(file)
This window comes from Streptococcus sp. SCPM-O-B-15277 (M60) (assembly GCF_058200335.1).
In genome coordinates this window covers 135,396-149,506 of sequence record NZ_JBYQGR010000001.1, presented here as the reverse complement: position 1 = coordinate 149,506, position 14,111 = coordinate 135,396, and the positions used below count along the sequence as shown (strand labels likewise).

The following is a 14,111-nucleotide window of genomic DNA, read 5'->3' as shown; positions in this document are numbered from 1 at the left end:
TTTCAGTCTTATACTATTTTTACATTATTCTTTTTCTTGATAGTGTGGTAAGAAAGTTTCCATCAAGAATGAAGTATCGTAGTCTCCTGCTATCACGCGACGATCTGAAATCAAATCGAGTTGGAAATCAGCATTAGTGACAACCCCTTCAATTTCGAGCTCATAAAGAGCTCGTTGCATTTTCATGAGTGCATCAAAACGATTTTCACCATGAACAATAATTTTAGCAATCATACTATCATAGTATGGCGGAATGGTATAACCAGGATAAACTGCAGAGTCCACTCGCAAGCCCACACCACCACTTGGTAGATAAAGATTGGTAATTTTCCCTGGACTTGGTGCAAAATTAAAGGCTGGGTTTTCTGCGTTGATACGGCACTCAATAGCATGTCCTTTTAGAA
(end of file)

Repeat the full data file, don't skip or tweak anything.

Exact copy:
This window comes from Streptococcus sp. SCPM-O-B-15277 (M60) (assembly GCF_058200335.1).
In genome coordinates this window covers 135,396-149,506 of sequence record NZ_JBYQGR010000001.1, presented here as the reverse complement: position 1 = coordinate 149,506, position 14,111 = coordinate 135,396, and the positions used below count along the sequence as shown (strand labels likewise).

The following is a 14,111-nucleotide window of genomic DNA, read 5'->3' as shown; positions in this document are numbered from 1 at the left end:
TTTCAGTCTTATACTATTTTTACATTATTCTTTTTCTTGATAGTGTGGTAAGAAAGTTTCCATCAAGAATGAAGTATCGTAGTCTCCTGCTATCACGCGACGATCTGAAATCAAATCGAGTTGGAAATCAGCATTAGTGACAACCCCTTCAATTTCGAGCTCATAAAGAGCTCGTTGCATTTTCATGAGTGCATCAAAACGATTTTCACCATGAACAATAATTTTAGCAATCATACTATCATAGTATGGCGGAATGGTATAACCAGGATAAACTGCAGAGTCCACTCGCAAGCCCACACCACCACTTGGTAGATAAAGATTGGTAATTTTCCCTGGACTTGGTGCAAAATTAAAGGCTGGGTTTTCTGCGTTGATACGGCACTCAATAGCATGTCCTTTTAGAA